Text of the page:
After 125 years in business, Sears has filed for bankruptcy and may soon be closing its doors forever. This has elicited strong emotions, as Sears has been an integral part of America’s commercial history. But just like Blockbuster and Toys R Us, it’s time for Sears to embrace creative destruction and pave the way for newer and better services.
Sears will not soon be forgotten. But as we eulogize this beacon of American capitalism, we should also celebrate one of its lesser-known achievements: using markets to combat Jim Crow laws.
After the War
Since the late 1800s, Sears has made a name for itself as a staple of the middle class. For the first time, a new class of people was able to enjoy modern household appliances and furniture at an affordable price. And even better, these goods were shipped right to their door. While it is widely recognized that the Sears catalog made the middle-class American dream more accessible to a wider range of people, there is one piece of history that is often overlooked.
At the end of the 19th century, the South had been completely devastated, not only by the Civil War but also by the Reconstruction policies put into place thereafter. As is their specialty, the federal government’s meddling in the aftermath of the war had left the South more divided than ever. Slavery may have been abolished, but the era of Jim Crow ushered in widespread segregation, creating a vast divide between black and white Americans.
History tells us of the brutality and overt racism that spread through the “separate but equal” South at this time. Lynchings, beatings, and other atrocities terrorized the black population, leaving many scared to leave their homes to do simple tasks such as buying groceries or walking alone in unwelcoming neighborhoods.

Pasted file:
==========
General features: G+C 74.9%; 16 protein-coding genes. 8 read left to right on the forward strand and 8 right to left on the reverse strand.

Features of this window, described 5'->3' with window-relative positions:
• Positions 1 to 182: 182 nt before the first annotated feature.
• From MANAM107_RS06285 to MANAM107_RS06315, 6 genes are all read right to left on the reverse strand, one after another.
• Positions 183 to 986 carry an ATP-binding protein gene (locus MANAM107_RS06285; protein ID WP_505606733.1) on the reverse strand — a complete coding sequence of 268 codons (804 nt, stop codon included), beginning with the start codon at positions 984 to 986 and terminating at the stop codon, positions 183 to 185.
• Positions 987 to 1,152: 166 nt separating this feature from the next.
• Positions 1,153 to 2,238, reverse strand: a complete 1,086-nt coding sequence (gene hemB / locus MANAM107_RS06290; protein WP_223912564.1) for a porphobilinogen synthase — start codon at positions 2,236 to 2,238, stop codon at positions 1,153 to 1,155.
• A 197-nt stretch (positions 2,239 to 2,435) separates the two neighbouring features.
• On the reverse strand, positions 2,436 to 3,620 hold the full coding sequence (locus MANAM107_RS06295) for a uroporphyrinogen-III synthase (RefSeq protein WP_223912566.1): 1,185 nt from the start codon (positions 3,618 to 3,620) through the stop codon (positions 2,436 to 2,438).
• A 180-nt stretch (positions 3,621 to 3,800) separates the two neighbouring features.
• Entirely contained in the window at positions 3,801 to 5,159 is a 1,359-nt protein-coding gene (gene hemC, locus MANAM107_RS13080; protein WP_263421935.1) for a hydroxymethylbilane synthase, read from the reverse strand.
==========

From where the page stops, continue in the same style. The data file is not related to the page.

As the Washington Post reports:
“Before the advent of the mail-order catalogue, rural black Southerners typically only had the option of shopping at white-owned general stores — often run by the owner of the same farm where they worked as sharecroppers. Those store owners frequently determined what African Americans could buy by limiting how much credit they would extend.”
In many instances, store owners would refuse to sell items to their black customers until they were sure that the white consumers had completed their shopping. And often, black customers only had access to lower-quality items. In historian Grace Elizabeth Hale’s essay, “Jumpin’ Jim Crow: Southern Politics from Civil War to Civil Rights,” she writes:
“A black man who needed clothing received a shirt ‘good enough for a darky to wear’ while a black family low on provisions could have only the lowest grade of flour.”
The Southern market was desperate for alternatives to their discriminatory local general stores, and luckily, the Sears Roebuck catalog filled that void.
In those days, mail order catalogs were as revolutionary as Amazon Prime’s two-day shipping is today. And not only did Sears provide all the basic household necessities, but it also provided an alternative for black consumers who feared being mistreated in public— a rather radical notion in the era of Jim Crow.
Capitalism: The Great Equalizer
Prior to 1893, rural households could not receive mail directly at their homes. Instead, farm families were forced to travel long distances to pick up their mail from the post office. This obviously presented a problem for many black families, as going to these central locations came with the potential for humiliation and danger. Of course, this may not have been such a huge problem had the federal government allowed for competition over the post. But since the US Postal Service had a monopoly over the transportation of the mail, there was little that could be done to remedy this problem without the federal government enacting a law.